The Waiapu Cathedral of Saint John the Evangelist, Napier, is the formal name of the Anglican Cathedral of the Diocese of Waiapu. It is commonly called either Waiapu Cathedral or Napier Cathedral. The Cathedral is situated at the north end of the central business district of Napier, New Zealand.
Construction of the present building was completed in 1965, and the cathedral was consecrated on 8 October 1967. The modernist architectural design was largely drawn up by Napier architect Kingwell Malcolm of the firm Malcolm and Sweet. It replaced an earlier traditional-style brick cathedral that was destroyed by the 1931 Hawke’s Bay earthquake.
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Diocese of Waiapu
Any Cathedral takes its name from ‘cathedra’, the Latin word for chair, in this case the Bishop’s Chair. The Cathedral is the ‘mother’ church of the Diocese, a regional grouping of churches.
As well as the Bishop of Waiapu, the Cathedral in Napier also hosts the chair of Te Pihopa o Aotearoa, the Archbishop of Tikanga Maori.
The Anglican diocese of Waiapu, created 150 years ago in 1859, covers a large portion of the eastern North island of new Zealand. Its name, a gift from Ngati Porou, comes from the Waiapu River- as the tribal whakatauaki says, ‘Ko Hikurangi te maunga, ko Waiapu te awa, ko Ngati Porou te iwi’.
The river was a rich source of life in this region of Tairawhiti and it was in this valley that the Gospel was first introduced to local Māori iwi through contact with the Nga Puhi people of Northland. Fittingly Waiapu translates as ‘abundant waters’.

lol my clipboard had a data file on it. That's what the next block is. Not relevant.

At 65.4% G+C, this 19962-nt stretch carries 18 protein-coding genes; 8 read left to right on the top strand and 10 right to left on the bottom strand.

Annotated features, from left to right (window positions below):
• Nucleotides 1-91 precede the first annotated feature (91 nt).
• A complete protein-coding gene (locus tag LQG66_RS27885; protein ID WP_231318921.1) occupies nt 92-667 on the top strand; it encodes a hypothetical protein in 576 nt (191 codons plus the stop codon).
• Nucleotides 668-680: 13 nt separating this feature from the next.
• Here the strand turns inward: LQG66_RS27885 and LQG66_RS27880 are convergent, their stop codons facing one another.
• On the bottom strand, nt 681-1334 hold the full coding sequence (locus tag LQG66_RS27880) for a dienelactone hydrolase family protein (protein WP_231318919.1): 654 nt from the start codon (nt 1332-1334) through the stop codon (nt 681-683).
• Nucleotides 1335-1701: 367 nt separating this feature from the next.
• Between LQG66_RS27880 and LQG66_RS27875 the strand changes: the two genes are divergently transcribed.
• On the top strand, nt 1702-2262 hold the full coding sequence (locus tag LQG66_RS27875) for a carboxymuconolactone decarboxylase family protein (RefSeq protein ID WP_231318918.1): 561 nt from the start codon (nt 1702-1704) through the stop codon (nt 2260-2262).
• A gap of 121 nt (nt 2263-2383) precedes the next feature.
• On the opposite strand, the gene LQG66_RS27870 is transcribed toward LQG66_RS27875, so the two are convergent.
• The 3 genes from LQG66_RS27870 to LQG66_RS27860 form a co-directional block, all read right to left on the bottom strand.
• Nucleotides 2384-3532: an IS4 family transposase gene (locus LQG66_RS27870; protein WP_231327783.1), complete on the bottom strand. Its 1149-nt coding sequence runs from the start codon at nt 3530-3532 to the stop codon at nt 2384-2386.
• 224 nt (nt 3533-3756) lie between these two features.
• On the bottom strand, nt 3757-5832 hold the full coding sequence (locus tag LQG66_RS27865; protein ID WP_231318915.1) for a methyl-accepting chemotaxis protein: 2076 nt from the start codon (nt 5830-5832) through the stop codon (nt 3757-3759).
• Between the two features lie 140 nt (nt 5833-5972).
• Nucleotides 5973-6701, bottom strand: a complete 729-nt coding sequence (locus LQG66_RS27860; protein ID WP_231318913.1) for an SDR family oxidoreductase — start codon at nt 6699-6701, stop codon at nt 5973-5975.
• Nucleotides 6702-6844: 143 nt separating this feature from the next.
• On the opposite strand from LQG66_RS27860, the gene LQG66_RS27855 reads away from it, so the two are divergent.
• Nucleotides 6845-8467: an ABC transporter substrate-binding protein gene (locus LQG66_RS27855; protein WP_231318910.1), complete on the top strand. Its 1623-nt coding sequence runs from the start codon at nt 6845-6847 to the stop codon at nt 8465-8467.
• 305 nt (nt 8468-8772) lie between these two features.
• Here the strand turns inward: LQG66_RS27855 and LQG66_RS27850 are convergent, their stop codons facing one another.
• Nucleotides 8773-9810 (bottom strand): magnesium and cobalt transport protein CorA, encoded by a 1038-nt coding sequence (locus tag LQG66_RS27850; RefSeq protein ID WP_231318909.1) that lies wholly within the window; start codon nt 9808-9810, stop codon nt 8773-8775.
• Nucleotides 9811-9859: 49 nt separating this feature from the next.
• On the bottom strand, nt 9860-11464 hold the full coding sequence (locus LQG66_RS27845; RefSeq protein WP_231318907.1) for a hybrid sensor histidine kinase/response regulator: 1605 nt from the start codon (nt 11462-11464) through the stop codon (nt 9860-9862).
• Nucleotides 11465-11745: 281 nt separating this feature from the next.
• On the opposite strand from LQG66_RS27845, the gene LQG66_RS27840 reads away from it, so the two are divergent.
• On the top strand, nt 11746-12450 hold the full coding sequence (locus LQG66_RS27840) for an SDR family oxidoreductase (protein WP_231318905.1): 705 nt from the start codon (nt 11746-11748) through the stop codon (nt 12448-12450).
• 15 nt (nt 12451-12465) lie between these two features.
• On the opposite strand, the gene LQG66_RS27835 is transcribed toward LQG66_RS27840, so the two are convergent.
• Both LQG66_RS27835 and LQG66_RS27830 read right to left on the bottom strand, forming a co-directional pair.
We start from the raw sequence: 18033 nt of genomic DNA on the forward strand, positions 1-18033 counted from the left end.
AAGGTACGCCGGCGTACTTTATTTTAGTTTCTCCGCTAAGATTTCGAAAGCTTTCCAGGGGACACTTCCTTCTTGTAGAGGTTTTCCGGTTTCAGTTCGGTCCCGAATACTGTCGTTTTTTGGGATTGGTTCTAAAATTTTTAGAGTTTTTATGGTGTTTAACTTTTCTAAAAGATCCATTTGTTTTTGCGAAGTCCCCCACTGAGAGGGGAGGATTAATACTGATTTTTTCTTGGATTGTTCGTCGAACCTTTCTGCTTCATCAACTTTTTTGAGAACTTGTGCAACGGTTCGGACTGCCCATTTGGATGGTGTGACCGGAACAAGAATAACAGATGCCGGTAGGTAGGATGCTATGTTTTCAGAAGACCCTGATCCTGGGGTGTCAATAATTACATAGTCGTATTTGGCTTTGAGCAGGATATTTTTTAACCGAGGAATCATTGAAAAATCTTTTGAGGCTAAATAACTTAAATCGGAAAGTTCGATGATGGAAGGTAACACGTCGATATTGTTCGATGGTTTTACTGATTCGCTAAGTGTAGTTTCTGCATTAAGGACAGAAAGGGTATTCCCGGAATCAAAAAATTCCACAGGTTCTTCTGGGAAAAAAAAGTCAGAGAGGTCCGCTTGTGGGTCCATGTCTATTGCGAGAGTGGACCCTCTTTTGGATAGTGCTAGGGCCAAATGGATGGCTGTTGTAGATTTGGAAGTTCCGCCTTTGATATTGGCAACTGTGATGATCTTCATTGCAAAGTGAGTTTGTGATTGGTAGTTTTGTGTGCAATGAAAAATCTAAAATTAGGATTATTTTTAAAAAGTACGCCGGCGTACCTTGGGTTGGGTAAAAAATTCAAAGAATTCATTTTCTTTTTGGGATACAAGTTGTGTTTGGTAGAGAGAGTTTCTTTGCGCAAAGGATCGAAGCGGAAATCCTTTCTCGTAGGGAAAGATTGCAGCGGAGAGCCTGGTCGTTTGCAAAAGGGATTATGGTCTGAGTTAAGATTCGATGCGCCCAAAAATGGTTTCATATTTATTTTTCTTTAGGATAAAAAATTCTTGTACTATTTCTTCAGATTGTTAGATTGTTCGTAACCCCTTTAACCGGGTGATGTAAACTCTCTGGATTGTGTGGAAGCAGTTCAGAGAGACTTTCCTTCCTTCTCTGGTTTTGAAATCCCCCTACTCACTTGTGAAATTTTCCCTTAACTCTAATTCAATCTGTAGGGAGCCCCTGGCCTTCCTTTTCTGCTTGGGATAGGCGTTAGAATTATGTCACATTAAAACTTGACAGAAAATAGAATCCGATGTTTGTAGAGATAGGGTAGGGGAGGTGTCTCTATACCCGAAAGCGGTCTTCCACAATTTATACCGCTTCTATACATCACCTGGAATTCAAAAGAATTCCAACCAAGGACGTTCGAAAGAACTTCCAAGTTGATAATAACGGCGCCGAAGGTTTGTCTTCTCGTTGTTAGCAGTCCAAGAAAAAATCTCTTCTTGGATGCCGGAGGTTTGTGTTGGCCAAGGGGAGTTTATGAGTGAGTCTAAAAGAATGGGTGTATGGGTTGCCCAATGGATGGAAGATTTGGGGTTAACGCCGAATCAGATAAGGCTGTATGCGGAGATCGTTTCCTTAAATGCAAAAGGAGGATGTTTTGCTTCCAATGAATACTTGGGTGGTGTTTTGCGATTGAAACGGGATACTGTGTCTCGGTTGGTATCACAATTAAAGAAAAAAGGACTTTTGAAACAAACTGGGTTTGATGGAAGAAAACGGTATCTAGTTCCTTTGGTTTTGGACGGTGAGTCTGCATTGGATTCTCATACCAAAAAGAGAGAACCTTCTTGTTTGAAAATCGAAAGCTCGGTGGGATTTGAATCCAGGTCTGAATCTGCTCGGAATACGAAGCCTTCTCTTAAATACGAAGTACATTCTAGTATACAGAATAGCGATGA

The large diocese stretches from the Parish of Omokoroa, just north of Tauranga, across the Bay of Plenty to East Cape, and south through Tauranga, Rotorua, Taupō to Turangi and across the Ruahine Ranges to Woodville and the coastal communities.
The tikanga (ethos) of our expansive, largely rural diocese is to be open, informal and inclusive of people from all backgrounds. It is ecumenical in its understanding of the Christian faith and is committed to a ministry of all the baptised and in partnership with tikanga.
The first church of St John was a wooden building constructed in 1862 opposite the West end of the present Cathedral and was included in the Wellington Diocese. The first Bishop of Waiapu, however, resided in Napier because unsettled conditions in Poverty Bay threatened security. So Hawke’s Bay was included in the Diocese of Waiapu in 1869 and St John’s Parish Church was raised to the status of a pro-Cathedral.
The foundation stone of the first Cathedral was laid in September 1886 and the brick building, of traditional English design, was consecrated two years later.
On Tuesday 3 February 1931 at 10.47 am, while communion was being served, a major earthquake struck and the building was totally destroyed with the tragic loss of one life.
Following this major disaster, a “temporary” wooden building was dedicated in October 1932 to serve as a Cathedral for the diocese.
In 1946 it was decided to rebuild and the foundation stone was laid on 12 October 1955. The chapel, chancel and most of the nave were dedicated by the Bishop of Waiapu and Archbishop of New Zealand the Most Reverend Norman Lesser in 1960. But it wasn’t until 1965 that the building was completed and the Cathedral was consecrated on 8 October 1967.
A unique history of Bishops
Interestingly the Diocese of Waiapu is unique in that a father, son and grandson have served among its Bishops.